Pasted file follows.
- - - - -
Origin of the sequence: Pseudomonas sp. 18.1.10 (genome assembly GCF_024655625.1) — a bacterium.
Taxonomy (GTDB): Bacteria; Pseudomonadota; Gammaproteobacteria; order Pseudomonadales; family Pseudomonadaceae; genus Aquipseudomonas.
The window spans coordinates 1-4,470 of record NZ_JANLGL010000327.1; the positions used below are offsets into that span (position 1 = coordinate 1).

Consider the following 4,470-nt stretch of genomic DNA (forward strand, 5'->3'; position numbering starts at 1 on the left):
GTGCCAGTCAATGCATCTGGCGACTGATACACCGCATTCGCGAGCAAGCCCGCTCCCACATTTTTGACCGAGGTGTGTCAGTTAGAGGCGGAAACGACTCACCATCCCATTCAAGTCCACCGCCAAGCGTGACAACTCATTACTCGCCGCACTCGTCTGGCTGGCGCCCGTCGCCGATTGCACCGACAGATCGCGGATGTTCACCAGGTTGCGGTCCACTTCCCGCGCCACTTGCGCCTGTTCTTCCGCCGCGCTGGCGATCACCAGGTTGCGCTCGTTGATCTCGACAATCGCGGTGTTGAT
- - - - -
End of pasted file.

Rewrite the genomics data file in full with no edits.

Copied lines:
Origin of the sequence: Pseudomonas sp. 18.1.10 (genome assembly GCF_024655625.1) — a bacterium.
Taxonomy (GTDB): Bacteria; Pseudomonadota; Gammaproteobacteria; order Pseudomonadales; family Pseudomonadaceae; genus Aquipseudomonas.
The window spans coordinates 1-4,470 of record NZ_JANLGL010000327.1; the positions used below are offsets into that span (position 1 = coordinate 1).

Consider the following 4,470-nt stretch of genomic DNA (forward strand, 5'->3'; position numbering starts at 1 on the left):
GTGCCAGTCAATGCATCTGGCGACTGATACACCGCATTCGCGAGCAAGCCCGCTCCCACATTTTTGACCGAGGTGTGTCAGTTAGAGGCGGAAACGACTCACCATCCCATTCAAGTCCACCGCCAAGCGTGACAACTCATTACTCGCCGCACTCGTCTGGCTGGCGCCCGTCGCCGATTGCACCGACAGATCGCGGATGTTCACCAGGTTGCGGTCCACTTCCCGCGCCACTTGCGCCTGTTCTTCCGCCGCGCTGGCGATCACCAGGTTGCGCTCGTTGATCTCGACAATCGCGGTGTTGAT